A 2021 study found that a delayed change in the shape of early brain cells causes the distinctly large human forebrain compared to other apes and identify ZEB2 as a genetic regulator of it, whose manipulation lead to acquisition of nonhuman ape cortical architecture in brain organoids.[16][17]


In 2021, researchers reported that brain organoids created with stem cells into which they reintroduced the archaic gene variant NOVA1 present in Neanderthals and Denisovans via CRISPR-Cas9 shows that it has a major impact on neurodevelopment and that such genetic mutations during the evolution of the human brain underlie traits that separate modern humans from extinct Homo species. They found that expression of the archaic NOVA1 in cortical organoids leads to "modified synaptic protein interactions, affects glutamatergic signaling, underlies differences in neuronal connectivity, and promotes higher heterogeneity of neurons regarding their electrophysiological profiles".[18][19]

Evolution of the human brain[edit]

One of the prominent ways of tracking the evolution of the human brain is through direct evidence in the form of fossils. The evolutionary history of the human brain shows primarily a gradually bigger brain relative to body size during the evolutionary path from early primates to hominids and finally to Homo sapiens. Because fossilized brain tissue is rare, a more reliable approach is to observe anatomical characteristics of the skull that offer insight into brain characteristics. One such method is to observe the endocranial cast (also referred to as endocasts). Endocasts occur when, during the fossilization process, the brain deteriorates away, leaving a space that is filled by surrounding sedimentary material over time. These casts, give an imprint of the lining of the brain cavity, which allows a visualization of what was there.[20][21] This approach, however, is limited in regard to what information can be gathered. Information gleaned from endocasts is primarily limited to the size of the brain (cranial capacity or endocranial volume), prominent sulci and gyri, and size of dominant lobes or regions of the brain.[22][23] While endocasts are extremely helpful in revealing superficial brain anatomy, they cannot reveal brain structure, particularly of deeper brain areas. By determining scaling metrics of cranial capacity as it relates to total number of neurons present in primates, it is also possible to estimate the number of neurons through fossil evidence.[24]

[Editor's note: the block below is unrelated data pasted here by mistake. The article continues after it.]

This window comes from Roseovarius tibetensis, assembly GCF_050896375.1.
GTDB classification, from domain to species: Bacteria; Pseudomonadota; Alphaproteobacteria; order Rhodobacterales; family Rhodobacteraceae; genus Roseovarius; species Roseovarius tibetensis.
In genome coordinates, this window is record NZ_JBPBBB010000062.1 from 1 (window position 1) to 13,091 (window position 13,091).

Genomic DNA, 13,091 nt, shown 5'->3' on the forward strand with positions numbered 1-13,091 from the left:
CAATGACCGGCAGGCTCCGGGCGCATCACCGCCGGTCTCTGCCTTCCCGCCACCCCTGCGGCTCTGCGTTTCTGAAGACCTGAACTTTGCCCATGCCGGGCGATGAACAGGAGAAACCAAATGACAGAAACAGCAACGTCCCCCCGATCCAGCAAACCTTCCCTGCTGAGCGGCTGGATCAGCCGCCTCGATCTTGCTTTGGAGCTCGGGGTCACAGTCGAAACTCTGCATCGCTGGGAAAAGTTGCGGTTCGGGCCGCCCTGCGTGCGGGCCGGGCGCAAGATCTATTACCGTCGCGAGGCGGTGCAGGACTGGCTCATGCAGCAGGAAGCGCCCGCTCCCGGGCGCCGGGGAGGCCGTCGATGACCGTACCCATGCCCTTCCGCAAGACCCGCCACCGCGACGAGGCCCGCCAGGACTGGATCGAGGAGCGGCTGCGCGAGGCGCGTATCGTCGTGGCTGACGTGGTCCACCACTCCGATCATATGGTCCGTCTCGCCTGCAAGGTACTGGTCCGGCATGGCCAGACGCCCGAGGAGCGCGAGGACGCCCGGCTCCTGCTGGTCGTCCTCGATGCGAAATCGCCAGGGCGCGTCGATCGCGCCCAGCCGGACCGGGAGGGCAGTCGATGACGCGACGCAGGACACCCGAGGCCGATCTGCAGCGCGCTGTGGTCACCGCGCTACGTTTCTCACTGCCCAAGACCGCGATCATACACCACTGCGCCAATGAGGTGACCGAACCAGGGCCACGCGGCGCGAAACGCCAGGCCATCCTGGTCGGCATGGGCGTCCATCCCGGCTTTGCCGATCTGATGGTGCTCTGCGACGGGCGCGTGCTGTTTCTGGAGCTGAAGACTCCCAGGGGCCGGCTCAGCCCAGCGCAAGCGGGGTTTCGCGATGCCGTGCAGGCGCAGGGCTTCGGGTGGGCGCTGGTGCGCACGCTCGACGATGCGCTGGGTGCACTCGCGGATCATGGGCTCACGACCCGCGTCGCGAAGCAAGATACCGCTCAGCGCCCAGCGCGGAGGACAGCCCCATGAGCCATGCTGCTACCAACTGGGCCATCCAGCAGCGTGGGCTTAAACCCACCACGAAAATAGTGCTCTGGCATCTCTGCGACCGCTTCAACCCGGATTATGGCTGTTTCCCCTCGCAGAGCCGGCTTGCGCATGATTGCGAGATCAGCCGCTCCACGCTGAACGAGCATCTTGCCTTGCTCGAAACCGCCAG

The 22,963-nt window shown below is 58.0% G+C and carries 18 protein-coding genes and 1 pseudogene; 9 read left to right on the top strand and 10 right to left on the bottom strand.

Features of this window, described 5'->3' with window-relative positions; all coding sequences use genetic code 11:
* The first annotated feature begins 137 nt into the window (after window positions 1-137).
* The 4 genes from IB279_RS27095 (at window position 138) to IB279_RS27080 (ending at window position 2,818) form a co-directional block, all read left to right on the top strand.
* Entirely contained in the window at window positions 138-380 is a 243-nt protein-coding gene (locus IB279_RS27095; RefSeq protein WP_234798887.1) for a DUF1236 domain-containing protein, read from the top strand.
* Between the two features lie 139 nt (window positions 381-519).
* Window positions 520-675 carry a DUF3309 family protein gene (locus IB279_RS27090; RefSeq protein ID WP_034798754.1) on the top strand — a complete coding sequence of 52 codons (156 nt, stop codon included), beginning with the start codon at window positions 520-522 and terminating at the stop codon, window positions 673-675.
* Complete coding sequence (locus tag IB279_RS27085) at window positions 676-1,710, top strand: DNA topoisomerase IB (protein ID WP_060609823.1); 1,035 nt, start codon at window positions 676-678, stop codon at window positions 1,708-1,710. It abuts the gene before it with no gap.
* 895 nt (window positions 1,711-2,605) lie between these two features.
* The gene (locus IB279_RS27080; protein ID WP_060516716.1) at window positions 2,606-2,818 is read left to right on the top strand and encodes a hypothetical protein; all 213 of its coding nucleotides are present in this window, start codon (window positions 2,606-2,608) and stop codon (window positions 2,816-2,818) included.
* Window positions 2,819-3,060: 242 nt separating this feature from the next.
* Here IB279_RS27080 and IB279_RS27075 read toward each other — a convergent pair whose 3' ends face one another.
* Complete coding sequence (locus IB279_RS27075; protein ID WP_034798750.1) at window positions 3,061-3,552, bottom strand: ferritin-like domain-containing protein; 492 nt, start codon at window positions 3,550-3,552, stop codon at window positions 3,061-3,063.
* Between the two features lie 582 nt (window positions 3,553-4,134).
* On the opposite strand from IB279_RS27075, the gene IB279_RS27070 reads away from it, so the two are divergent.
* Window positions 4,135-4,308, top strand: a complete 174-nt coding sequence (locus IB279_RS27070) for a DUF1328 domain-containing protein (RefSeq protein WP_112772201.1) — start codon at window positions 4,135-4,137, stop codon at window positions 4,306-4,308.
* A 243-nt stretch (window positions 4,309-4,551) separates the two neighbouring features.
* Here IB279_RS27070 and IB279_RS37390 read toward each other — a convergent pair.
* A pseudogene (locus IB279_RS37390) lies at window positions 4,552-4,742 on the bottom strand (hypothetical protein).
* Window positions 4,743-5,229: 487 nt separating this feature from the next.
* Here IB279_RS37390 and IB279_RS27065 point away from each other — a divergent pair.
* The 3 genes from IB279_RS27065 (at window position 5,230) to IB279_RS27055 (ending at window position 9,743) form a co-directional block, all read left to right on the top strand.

Facial reconstruction of a Homo georgicus from over 1.5 Mya

Despite the limitations to endocasts, they can and do provide a basis for understanding human brain evolution, which shows primarily a gradually bigger brain. The evolutionary history of the human brain shows primarily a gradually bigger brain relative to body size during the evolutionary path from early primates to hominins and finally to Homo sapiens. This trend that has led to the present day human brain size indicates that there has been a 2-3 factor increase in size over the past 3 million years.[23] This can be visualized with current data on hominin evolution, starting with Australopithecus—a group of hominins from which humans are likely descended.[25]

Australopiths lived from 3.85-2.95 million years ago with the general cranial capacity somewhere near that of the extant chimpanzee—around 300–500 cm3.[26][27] Considering that the volume of the modern human brain is around 1,352 cm3 on average this represents a substantial amount of brain mass evolved.[28] Australopiths are estimated to have a total neuron count of ~30-35 billion.[24]